To celebrate the nation’s triumphant return to the pub, we’ve teamed up with Korev – a refreshing lager, born in Cornwall, with a deep heritage in surfing and proud sponsors of the Wavelength Drive-In Cinema – to bring you a brand new series here on Wavelengthmag.com.
Over the next few months, we’ll be heading to some of the South West’s most iconic surf towns and sitting down at the local with a few legends of the scene for a chat about the history, the culture and the characters over a couple of cold pints of Korev.
Home to the country’s first surf community, the sleepy fishing village turned stylish seaside resort of St Ives seemed the natural place to start. It all began back in the early ‘60s, when two sets of brothers, the Williams and the Griffins, learnt to stand up on the big wooden rescue boards used by the town’s Surf Life Saving Club.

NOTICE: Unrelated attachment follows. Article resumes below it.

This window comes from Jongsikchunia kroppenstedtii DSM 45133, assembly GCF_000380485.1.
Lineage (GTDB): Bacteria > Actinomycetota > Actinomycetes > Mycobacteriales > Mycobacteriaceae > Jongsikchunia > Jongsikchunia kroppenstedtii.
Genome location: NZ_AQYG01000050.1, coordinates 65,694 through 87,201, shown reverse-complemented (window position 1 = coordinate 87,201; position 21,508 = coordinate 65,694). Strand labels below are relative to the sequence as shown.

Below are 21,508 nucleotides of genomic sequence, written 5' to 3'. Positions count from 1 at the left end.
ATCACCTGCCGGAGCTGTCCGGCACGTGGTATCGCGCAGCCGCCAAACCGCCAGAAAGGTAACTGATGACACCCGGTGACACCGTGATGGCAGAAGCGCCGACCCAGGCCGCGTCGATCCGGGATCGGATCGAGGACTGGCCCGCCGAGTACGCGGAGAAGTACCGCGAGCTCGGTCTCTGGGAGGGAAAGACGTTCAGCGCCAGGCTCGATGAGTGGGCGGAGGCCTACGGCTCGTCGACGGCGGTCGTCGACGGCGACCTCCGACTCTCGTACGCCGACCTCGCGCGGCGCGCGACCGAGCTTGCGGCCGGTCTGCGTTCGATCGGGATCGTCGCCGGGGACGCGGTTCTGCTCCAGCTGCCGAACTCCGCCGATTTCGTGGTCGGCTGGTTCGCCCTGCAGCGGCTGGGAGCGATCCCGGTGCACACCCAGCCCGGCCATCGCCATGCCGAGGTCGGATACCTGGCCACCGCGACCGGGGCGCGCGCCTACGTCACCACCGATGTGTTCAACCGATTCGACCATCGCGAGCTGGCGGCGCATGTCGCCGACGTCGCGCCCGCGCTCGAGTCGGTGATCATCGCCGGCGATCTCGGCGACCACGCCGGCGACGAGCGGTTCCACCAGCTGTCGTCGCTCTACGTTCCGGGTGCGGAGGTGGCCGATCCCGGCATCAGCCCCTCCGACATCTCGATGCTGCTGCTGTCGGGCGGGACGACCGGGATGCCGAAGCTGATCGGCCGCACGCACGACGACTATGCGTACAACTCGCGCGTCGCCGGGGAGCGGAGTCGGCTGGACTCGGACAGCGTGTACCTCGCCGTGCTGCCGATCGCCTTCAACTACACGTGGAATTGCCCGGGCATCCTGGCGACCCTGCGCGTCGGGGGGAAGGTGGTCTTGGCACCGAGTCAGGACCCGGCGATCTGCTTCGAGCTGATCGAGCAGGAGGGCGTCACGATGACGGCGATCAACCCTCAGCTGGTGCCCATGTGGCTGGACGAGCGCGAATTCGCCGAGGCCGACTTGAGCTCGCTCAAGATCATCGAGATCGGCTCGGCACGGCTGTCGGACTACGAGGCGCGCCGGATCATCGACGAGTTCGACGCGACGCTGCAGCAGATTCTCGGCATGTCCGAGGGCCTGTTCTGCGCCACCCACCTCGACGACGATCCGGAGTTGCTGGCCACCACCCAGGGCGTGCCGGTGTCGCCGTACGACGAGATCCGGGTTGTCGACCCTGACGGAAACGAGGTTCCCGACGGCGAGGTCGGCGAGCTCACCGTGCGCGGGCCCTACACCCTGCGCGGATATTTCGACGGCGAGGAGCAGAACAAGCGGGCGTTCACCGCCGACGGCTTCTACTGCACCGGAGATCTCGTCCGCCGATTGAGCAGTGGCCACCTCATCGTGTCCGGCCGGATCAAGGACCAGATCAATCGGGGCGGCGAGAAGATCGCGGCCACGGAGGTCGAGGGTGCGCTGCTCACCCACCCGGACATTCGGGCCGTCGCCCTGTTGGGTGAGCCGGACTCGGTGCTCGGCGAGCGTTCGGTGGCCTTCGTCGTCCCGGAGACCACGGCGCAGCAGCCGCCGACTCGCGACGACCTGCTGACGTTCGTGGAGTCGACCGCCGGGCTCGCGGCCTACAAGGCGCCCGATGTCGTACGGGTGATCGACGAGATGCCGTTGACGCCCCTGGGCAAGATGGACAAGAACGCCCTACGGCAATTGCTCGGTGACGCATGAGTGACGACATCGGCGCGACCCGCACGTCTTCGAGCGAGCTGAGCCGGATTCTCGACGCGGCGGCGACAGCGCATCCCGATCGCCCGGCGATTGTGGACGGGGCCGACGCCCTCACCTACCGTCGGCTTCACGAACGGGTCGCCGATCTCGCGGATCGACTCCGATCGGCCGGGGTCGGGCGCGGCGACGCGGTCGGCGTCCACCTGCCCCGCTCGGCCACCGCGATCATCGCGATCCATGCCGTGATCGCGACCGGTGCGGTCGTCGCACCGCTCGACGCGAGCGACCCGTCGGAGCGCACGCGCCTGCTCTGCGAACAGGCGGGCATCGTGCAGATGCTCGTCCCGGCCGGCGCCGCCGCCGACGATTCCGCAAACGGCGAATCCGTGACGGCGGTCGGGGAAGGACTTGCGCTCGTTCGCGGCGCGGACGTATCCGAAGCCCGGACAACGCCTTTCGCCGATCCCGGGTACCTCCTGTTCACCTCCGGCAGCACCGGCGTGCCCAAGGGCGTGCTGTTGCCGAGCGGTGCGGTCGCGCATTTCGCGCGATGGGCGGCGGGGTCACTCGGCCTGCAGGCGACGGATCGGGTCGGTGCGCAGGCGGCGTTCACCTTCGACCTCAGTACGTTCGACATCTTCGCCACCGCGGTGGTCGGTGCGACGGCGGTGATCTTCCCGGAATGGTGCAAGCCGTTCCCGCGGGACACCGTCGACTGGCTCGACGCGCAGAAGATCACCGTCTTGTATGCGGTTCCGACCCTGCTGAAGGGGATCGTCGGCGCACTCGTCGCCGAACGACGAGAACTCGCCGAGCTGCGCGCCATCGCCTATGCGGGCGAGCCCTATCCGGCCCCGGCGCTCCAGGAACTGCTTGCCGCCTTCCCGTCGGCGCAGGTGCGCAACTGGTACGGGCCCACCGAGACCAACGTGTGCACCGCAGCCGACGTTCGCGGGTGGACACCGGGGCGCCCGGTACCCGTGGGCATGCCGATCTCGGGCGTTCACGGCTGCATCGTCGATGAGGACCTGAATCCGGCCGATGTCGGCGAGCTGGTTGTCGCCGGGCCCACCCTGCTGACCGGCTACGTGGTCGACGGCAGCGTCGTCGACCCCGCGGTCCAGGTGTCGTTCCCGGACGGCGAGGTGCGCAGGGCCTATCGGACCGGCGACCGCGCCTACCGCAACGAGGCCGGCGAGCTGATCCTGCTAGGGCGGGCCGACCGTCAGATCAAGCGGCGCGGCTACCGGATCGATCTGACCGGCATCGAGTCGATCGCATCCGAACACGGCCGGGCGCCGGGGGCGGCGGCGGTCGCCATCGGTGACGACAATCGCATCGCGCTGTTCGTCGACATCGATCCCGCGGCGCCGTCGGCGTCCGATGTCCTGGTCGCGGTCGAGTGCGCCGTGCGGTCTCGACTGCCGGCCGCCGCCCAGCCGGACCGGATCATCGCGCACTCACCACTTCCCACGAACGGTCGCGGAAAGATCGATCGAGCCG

It wasn’t long before the boys sought craft more suited to the job and in ‘61, Pete Griffin sent a letter to Surfer Magazine looking for tips on how to build the modern boards that appeared in its pages. Soon after, they got their hands on some refrigerator foam, which they glued together, shaped and glassed, creating the first batch of foam and fibreglass boards built anywhere in Britain.
The town’s fledgling scene gained a major boost the following year when a famous American surfer called Dave Rochlen turned up at the Griffin’s house one afternoon, having got their address from a friend at Surfer Magazine. Apparently, he was on his way to the Alps for a ski trip and after hearing rumours of waves in England, decided to lay over and investigate. His visit had a profound impact on the small surf community, which set about crafting itself in his image.
By the ‘70s, word had spread about St Ives’ fun waves and vibrant nightlife and a steady stream of travelling surfers had begun to arrive from all over the world. Among them were the first two of our pub garden guests, Tim Whitefield, originally from South Africa, and Stef Harkon, originally from Liverpool.